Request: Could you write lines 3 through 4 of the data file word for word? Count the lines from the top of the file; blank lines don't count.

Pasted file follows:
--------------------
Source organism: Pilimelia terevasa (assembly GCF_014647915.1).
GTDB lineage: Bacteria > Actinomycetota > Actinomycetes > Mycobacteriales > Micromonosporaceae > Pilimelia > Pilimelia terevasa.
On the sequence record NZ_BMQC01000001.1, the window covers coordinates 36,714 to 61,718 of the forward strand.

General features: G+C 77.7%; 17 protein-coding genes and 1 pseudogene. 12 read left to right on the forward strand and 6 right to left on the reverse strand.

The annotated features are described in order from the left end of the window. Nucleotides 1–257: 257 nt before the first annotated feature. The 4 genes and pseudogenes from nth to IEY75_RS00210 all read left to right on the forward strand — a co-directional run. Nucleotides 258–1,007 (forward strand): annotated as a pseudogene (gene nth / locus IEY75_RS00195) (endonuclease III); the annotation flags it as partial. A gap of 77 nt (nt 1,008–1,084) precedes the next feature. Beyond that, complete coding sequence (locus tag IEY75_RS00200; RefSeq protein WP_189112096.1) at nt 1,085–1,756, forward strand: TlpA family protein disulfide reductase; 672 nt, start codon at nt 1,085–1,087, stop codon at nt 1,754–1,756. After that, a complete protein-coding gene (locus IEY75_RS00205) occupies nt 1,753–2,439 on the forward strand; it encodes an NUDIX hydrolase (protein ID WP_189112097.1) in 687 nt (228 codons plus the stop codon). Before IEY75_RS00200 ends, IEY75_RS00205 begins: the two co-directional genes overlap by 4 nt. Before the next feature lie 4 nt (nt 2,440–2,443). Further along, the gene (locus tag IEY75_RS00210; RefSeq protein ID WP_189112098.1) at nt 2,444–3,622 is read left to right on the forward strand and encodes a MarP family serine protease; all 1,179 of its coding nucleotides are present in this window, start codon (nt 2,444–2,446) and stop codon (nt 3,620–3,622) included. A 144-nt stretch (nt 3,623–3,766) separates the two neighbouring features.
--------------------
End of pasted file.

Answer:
On the sequence record NZ_BMQC01000001.1, the window covers coordinates 36,714 to 61,718 of the forward strand.

General features: G+C 77.7%; 17 protein-coding genes and 1 pseudogene. 12 read left to right on the forward strand and 6 right to left on the reverse strand.